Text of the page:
Once a refugee, you never stop feeling like one. Deep down the fear of losing your home, belongings, and worse, loved ones, feels real. It threatens your existence as a human being. It threatens to break your cherished family apart and destroy your basic sense of safety.
During my younger years, my family frequently found itself on the run from terrorists, self-declared liberators and war mongers. With every new outbreak of war in Lebanon, we packed our bags in the little time we had, and fled. North, south, east, by sea, by air— we tried all paths available. We traveled near and far. Time, money and availability of shelter decided our destinations. Sometimes we left precious things behind that we then lost forever. Sometimes we left people behind that we then lost forever. After every exodus, we lost parts of ourselves that we never got back.
Losing your home rips you to shreds. You spend long years afterwards searching for lost pieces of your life's once complete puzzle. What you recover doesn't always fit together, or has been chewed up and mangled by forces beyond your control. So you learn to live incompletely, and you aspire to forming a different picture to become the backdrop of your continued existence.
As a refugee, you experience loneliness and alienation. The harshness of your situation forever changes you and alters your worldview. The temporary shelter, whether it’s a different country or village, never replaces your home. But what stops you from falling off the human cliff and abandoning humanity and its values, and what keeps your heart warm in the vast coldness that is displacement, is often an act of kindness.
In every stop as a refugee, I experienced acts of kindness by distant relatives and sometimes complete strangers. Some were inhabitants of different nations who opened their homes or simply showed me compassion. Some were dwellers of different cultures and religions who did not fear diversity. To me, they demonstrated that the borders that separate us human beings are artificial, and that at the end of the day, we are all the same. Raised under the same conditions, we might still vary, not by virtue of where we were born, but because of the genes that make us members of the same human family. We all have the same potential and the ability to make choices. And one choice we can make is to show kindness to others.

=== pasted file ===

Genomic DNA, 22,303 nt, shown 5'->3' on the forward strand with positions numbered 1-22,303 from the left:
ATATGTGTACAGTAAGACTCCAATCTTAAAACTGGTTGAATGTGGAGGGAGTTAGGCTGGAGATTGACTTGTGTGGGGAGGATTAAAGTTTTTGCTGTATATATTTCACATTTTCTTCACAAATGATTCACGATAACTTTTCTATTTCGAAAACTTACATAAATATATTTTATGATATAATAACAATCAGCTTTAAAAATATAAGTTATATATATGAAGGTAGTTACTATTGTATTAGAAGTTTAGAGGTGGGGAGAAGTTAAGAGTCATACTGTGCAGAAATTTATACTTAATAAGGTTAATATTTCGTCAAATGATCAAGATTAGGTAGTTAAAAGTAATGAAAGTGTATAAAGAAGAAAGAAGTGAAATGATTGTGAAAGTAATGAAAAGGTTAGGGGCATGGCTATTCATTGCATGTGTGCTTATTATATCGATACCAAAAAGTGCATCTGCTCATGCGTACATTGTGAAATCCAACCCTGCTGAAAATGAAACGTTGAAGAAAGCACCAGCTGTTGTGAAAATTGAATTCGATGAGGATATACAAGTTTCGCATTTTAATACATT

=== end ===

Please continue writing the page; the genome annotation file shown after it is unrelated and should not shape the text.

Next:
Showing kindness towards refugees is not synonymous with giving up or sharing your home. It does not imply that you should sacrifice your security for someone else's. It is not an invitation to the destruction of your national values, whatever they may be. It is an acknowledgement of your humanity, of the belief that all humans are born equal, and that all have the right to a dignified life. Centuries of scientific and cultural advancement have given us tools to become better towards one another, and better understand what it means to be human.
Kindness does not have to be material. You can be kind in your heart and still choose to do nothing. No one is asking you to give up your job or your home. But refugees are asking for a compassionate stance, a recognition of their potential as human beings who have had the misfortune of being born in places where basic rights are luxuries.
I have seen plenty of wars to last me several lifetimes. But I have also seen kindness by people from various countries, cultures and religions. This kindness kept my hope for a better tomorrow alive. This hope fed my belief that that one day I will find the opportunity to give the best of me, and that I will rise after so many falls.
I am now in my 40s, happily settled with a family of my own in a quiet and peaceful suburb, full of life and potential for my children to grow up kind and enlightened human beings. I have found and assembled a new puzzle. Along the way, I made difficult choices. I had to make sacrifices and accept new realities. I had to adapt in order to survive and realize my potential. I love my adopted nation more than I loved my birth country, and I am not ashamed to admit it. Had people here closed doors in my face because of my national origin or religion, I would not be here today.
The same fear continues to lurk inside. For that, I take nothing for granted, and unlike some, I do not feel entitled. Because I experienced loss, I am a better fighter than many. I didn't need to have been born here to understand the values that made this nation. I breathe them and appreciate them every day of the week, every hour of the day. And I am confident that many other refugees, if given the opportunity, will be the good citizens every nation needs.
Watching hundreds of thousands fleeing butchers and zealots looks all too familiar. My heart breaks when someone, instead of offering compassion, chooses to blame them for an imagined horror that can only befall if, like the people who ejected them, we act inhumanely. It is too late for the child who washed up on the shore. But it is not too late for the kid who made it alive, full of potential to adapt and evolve into an antidote to the bigotry and fundamentalism he fled. Leaving them to fester in pain and resentment is a much bigger threat not only to our national security, but to our humanity.